I wouldn’t say I’m an introvert. I wouldn’t even have called myself a particularly awkward person before. But recent events have caused me to seriously reconsider my position on the matter.
Two years ago, I started a job at Boosey & Hawkes as a marketing and PR person. The job frequently takes me into the concert hall, backstage with artists, and out with industry contacts and journalists. This was a significant change from my previous job as an editor, which required little networking and had me working far behind the scenes. There was a lot to learn quickly in my new people-facing position, and in the beginning, I was mainly just learning how excessively gifted I was at getting myself into an impressive range of awkward social situations.
The reality is, a lot of people—even the ones who are good at it—dislike mingling at concerts. Almost everyone you encounter is perfectly cordial, but they’re usually hanging around because they’re looking to speak to someone specific. Conversations are full of unfocused attempts to connect while also trying to be as charming as possible—occasionally opening up large pits of awkwardness to fall into. When did connecting with other people become so difficult?
Suffice it to say, when you’re going to two or three shows a week, that adds up to a lot of pride-snuffing, awkward interactions that eventually you learn to muscle though. For me, those moments have ranged from inexplicably finding myself wedged under the armpit of a major opera company’s artistic director at a crowded post-concert reception, to telling the head of a prestigious London venue during an intermission that I thought her concert hall’s bathrooms were “fantastic!” and the “best in the city.” My experiences as a newcomer to the industry were so reliably and comically bad that my boss got in the habit of asking me each morning after a concert what my “awkward moment of the night” was.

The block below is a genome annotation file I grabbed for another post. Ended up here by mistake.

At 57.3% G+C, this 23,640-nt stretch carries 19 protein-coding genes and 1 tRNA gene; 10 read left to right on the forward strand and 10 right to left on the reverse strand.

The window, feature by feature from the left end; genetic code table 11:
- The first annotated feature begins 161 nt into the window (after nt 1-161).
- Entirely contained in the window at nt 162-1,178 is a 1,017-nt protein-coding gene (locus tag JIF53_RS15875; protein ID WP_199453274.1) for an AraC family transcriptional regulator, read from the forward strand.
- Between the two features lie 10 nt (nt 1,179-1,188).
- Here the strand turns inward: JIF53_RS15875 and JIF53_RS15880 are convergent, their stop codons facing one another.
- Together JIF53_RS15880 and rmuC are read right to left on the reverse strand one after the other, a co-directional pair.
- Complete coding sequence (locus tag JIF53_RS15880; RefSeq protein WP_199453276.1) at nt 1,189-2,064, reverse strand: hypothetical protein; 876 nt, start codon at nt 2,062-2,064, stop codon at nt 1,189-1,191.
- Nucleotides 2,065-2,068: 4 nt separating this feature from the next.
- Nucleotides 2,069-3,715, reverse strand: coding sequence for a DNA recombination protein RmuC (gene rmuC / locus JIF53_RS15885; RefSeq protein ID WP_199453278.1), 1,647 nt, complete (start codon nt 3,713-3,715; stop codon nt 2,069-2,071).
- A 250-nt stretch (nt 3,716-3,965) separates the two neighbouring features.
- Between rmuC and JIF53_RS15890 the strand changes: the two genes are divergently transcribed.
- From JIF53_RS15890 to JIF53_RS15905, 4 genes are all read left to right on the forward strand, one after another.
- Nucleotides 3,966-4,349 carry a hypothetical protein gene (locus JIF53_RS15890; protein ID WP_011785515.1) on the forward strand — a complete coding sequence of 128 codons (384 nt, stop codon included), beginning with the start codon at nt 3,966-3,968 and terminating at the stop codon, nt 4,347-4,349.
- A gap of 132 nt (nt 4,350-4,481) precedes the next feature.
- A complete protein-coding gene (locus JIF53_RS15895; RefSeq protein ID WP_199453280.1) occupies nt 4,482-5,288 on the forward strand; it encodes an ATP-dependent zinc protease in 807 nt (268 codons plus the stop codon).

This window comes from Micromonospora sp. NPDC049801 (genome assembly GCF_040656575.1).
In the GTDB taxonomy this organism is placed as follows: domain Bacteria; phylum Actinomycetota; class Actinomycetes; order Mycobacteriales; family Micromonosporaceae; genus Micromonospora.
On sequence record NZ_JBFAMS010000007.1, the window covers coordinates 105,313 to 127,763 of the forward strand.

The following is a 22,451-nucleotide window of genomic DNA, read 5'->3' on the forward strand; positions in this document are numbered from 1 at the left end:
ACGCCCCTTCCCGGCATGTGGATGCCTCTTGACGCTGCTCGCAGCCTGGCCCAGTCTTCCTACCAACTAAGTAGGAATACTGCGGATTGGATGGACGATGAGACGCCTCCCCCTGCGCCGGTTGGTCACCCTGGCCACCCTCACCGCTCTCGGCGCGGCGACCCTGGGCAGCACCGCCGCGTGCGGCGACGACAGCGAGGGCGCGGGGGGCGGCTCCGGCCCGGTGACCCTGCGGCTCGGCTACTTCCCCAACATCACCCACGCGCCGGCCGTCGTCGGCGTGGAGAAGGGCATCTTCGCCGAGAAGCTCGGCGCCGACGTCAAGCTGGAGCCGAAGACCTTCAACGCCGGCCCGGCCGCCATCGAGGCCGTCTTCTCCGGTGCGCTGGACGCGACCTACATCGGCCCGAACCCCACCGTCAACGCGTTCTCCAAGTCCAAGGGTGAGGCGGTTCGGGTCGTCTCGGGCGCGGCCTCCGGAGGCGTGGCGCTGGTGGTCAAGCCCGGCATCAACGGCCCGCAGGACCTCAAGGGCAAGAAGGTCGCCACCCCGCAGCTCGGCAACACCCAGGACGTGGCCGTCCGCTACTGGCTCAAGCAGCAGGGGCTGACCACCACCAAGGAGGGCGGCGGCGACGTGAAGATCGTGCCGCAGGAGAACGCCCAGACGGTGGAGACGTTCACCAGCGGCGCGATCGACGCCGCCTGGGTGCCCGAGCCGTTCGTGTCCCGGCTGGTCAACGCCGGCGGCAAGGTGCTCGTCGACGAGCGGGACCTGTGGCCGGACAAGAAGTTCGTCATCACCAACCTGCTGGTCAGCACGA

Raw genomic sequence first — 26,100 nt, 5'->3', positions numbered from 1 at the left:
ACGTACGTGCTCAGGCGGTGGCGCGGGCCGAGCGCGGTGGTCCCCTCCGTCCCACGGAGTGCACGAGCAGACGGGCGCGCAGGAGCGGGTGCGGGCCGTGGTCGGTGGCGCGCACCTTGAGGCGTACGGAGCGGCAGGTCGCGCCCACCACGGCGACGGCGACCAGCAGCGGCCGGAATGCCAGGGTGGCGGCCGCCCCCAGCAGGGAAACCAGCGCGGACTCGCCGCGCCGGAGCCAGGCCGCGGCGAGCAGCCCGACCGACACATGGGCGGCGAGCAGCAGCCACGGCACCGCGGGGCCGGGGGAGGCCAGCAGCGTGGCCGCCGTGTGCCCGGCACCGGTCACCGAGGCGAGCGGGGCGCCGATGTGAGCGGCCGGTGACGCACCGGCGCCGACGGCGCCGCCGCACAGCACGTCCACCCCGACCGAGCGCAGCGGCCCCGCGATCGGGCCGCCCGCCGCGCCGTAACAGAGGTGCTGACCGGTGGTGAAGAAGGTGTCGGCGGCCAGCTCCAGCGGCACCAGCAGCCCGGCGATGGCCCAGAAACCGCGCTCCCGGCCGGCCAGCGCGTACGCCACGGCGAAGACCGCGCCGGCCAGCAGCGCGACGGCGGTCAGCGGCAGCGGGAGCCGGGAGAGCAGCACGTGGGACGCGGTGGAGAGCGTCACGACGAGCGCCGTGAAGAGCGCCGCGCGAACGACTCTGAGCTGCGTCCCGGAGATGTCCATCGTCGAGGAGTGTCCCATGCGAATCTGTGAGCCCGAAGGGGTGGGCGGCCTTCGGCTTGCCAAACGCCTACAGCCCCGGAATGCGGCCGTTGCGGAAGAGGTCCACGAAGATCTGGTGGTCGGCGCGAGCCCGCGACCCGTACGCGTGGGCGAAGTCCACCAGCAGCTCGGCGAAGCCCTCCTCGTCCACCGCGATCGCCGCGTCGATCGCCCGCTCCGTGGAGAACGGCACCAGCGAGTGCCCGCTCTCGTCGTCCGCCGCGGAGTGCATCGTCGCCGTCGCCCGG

Allow me to share some of my hard-won knowledge of best practices for navigating the murky waters of networking, in hopes that you can learn from my mistakes—or, at the very least, find comfort in the fact that I’ve probably embarrassed myself in public more than you have.
Once, I was backstage after a New York Philharmonic concert chatting with a bunch of people in a circle, when a famous pianist walked right into the middle. Then—seemingly just realizing he was in the middle of a circle—he slowly turned around and landed his gaze on me. Everyone else in the room stopped talking and stared at me too. After several unbearable seconds, I stuck my hand out and began verbal vomiting: “HellomynameisCarolAnnCheung. IworkatBoosey&Hawkes. It’sanhonortomeetyou. Congratulationsontheperformance.” He shook my hand, then silently turned away and walked back out of the circle.
Introductions can be The Worst. Sometimes people are receptive to meeting you; sometimes they slowly and silently walk away from you. What if the person you want to talk to is surrounded by people you don’t know? What if they’re talking to one person for an interminably long time, and you feel uncomfortable interrupting?
Depending on the situation, when I see a person I want to meet and they’re already talking to other people, I might wait a little bit to see if they wrap up their conversation. If that takes too long, I walk up to a person, get in their line of sight and make eye contact, and say, “Excuse me. Hi, I wanted to introduce myself.” (It can also be helpful in these situations to ask a mutual contact or friend to introduce you.)
What if someone doesn’t want to be approached? Say you walk up to someone and they blow you off. Sometimes that happens with journalists or artistic administrators who get bombarded regularly by people trying to pitch them ideas. That’s fine—accept that this isn’t the right way to establish contact with this particular person and move on. Don’t take it personally.